Inside the watch is a Swiss ETA 2824-2 automatic movement hat is seen through a caseback window. You can tell then and there that the case is large enough to fit larger movements, which it may someday. The movement is not decorated, but at the very reasonable price for this watch, it does not have to be. On the case case around the window is the cursive engravings that I talked about, and are unlike anything I have seen before. You get the number of the watch – out of a possible 10 for this limited edition, plus information about the engraver, them watch model, and the country of origin. These are prized pieces of information to any collector.
The case itself is 44mm wide and water resistant to 100 meters. The same case is used on the basic Regattare watch from Magrette which has everything else but the hand engravings of the Kupe’s Voyage. The large crown screws down and is also engraved (always a good thing). Attached to the case is your choice of two 24mm wide straps that come with the watch – a dark brown leather strap with a reptile texture, and a black strap. Each has a different buckle, with the black one having a Panerai-esque buckle that makes for a nice shape. The watch sits comfortably on my relatively small wrists even though it is a bigger sized watch – but that is the way I like it. It is funny how often times non watch fanatics like me comment on how my watches are “pretty big.” I usually respond by telling them that 44mm is considered large, but not HUGE. They just need to wear the watch for a while and figure it out for themselves.
Overall the watch has an excellent demeanor to it. It is casually sporty, while at the same time sincere enough to be formal. Then there is the tropical element to it. No one would consider New Zealand to be a tropical place, but parts of it are. There is certainly a lot of beaches on the large island, and the engravings on the Kupe’s Voyage are just too good a fit with the beach theme to be taken too far from the shore. Which of course ties into the maritime theme that Magrette wants you to consider when you enjoy the watch as well. I could easily see myself being happy with this watch telling me the time on a boat slowly watching the seconds hands and the coulds overhead sweep by. There are a couple of little items that could be improved with the watch, but nothing major. The hands have applied luminant, but the dial itself does not. Ideally they would both have luminant. Then there is the tricky screw that holds the strap in place – which is a bit more time consuming to remove and refit than a spring bar when switching the strap, but is stronger than a spring bar. Magrette actually provides you with an extra set of screw bars.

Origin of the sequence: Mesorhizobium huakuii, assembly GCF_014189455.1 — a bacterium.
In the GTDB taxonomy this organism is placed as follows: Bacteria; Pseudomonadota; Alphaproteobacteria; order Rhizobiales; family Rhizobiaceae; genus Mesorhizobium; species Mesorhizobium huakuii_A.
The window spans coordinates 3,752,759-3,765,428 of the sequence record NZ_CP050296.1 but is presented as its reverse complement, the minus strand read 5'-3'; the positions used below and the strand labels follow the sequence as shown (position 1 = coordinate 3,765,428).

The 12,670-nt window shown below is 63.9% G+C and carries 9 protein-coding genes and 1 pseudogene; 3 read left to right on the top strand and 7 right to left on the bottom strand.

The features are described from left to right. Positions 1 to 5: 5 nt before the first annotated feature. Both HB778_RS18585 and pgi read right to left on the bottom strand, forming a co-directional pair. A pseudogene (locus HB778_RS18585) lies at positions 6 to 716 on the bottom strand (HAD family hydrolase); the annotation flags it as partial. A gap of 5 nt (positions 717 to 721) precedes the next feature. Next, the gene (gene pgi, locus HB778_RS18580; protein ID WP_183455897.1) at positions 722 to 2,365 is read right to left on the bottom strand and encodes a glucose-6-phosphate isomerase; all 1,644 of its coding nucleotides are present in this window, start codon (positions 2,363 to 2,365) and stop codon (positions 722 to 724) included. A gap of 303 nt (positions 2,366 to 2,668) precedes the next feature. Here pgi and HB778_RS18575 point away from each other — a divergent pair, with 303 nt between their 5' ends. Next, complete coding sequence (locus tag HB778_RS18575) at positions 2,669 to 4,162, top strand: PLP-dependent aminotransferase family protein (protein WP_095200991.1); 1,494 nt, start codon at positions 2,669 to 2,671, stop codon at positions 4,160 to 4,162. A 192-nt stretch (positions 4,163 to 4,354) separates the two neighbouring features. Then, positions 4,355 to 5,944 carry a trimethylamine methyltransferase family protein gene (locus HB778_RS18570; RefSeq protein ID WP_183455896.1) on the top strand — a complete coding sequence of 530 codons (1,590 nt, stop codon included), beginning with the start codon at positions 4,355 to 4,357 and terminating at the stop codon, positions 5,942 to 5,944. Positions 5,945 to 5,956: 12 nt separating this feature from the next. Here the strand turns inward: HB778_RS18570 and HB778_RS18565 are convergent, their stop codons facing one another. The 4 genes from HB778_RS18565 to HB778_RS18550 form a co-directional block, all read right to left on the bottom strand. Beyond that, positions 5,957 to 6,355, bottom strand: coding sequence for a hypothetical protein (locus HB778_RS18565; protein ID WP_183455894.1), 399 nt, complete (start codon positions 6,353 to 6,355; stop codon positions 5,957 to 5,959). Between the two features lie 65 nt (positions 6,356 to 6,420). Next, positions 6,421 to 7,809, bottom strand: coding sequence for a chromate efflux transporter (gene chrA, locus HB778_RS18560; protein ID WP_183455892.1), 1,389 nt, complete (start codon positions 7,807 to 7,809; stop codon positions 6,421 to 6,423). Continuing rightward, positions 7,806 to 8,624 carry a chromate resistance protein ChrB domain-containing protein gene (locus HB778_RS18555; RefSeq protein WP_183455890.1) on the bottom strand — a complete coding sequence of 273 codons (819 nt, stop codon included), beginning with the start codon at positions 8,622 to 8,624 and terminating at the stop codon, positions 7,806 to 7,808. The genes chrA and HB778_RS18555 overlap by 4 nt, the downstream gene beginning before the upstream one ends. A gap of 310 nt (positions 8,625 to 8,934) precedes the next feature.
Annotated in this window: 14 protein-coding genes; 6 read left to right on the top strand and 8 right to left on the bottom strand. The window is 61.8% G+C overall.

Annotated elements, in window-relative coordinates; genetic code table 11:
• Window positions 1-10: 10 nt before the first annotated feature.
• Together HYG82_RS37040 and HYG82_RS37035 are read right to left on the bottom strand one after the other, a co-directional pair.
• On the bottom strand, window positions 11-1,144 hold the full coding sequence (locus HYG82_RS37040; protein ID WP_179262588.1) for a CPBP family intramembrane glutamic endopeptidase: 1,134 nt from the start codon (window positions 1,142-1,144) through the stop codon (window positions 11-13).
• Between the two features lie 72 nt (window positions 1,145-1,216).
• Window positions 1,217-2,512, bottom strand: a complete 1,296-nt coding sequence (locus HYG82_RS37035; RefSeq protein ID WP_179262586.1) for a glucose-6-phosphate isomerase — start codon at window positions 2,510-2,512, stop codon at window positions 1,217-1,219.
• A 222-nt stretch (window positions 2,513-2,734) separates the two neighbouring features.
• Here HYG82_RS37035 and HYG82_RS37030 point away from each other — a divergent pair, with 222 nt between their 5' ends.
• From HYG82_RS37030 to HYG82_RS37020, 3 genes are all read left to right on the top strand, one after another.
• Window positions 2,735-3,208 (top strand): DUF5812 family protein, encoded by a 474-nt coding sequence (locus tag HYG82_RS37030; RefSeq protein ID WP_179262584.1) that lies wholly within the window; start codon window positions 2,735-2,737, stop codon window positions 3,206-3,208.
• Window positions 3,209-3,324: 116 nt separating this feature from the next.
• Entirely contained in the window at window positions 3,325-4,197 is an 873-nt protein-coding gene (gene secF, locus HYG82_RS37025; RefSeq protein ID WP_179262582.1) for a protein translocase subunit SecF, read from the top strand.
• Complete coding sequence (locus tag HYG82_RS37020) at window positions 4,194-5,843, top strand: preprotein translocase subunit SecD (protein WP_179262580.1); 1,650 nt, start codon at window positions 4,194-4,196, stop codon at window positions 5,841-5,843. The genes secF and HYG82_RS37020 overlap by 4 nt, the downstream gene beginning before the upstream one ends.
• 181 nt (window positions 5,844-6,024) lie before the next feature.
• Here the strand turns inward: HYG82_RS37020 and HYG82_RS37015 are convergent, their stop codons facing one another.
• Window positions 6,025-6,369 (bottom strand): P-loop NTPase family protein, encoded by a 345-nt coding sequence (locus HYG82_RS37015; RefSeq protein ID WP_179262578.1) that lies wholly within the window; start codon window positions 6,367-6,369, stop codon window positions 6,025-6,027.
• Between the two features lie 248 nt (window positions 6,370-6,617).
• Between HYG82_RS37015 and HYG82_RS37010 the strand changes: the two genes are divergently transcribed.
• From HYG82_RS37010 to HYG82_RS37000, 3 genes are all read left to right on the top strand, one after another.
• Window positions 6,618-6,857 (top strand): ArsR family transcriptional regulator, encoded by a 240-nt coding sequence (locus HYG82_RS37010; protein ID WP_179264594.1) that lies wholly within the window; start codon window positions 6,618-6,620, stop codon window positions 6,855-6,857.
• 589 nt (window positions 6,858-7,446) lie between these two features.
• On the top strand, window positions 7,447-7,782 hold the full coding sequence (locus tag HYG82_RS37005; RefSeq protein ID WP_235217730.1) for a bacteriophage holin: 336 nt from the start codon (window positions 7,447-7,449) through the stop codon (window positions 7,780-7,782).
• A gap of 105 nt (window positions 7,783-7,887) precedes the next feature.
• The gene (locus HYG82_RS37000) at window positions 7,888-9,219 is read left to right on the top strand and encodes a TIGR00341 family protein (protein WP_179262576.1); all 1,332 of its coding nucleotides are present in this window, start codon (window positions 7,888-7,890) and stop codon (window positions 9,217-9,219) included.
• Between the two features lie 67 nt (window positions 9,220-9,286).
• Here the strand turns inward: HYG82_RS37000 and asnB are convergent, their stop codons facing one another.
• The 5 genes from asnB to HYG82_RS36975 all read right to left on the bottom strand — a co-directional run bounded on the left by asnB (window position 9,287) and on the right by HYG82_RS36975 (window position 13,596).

Going back to an idea I presented in an earlier post about Magrette, I wanted to end on a note discussing the presentation genius of the man behind the company, Dion McAsey. This gentleman knows how to create packaging like no other. The entire package is presented in a handmade (and individually numbered) Kauri wood only found in New Zealand. On the top of the box is an inlay of paua shell (similar to mother of pearl) with the Magrette logo on top of it carved from wood. Inside the box, in addition to the papers, is a cloth pouch, inside of which is a New Zealand leather roll case inside of it. Untie the pouch string, unfold it, and there is your Magrette watch, and extra strap. The unboxing ceremony is a delight with this Magrette watch that really goes the extra mile to make you feel special about your limited edition timepiece.
I’m going to keep coming back to Magrette because I am pretty convinced that they know what they are doing and will continue to develop each of these themes I am now fond of. How this beautiful limited edition watch with a hand engraved bezel and caseback, and with the superb presentation is just $1,585 beats me. But it is, and shipping is just $30 anywhere in the world. There is something too cool about getting a shipment from New Zealand Air Mail. People either think you’ve just bought some wool or authentic Lord of the Rings memorabilia. Just tell them what it really is.
Learn more about the Magrette Kupe’s Voyage Limited Edition Watch here.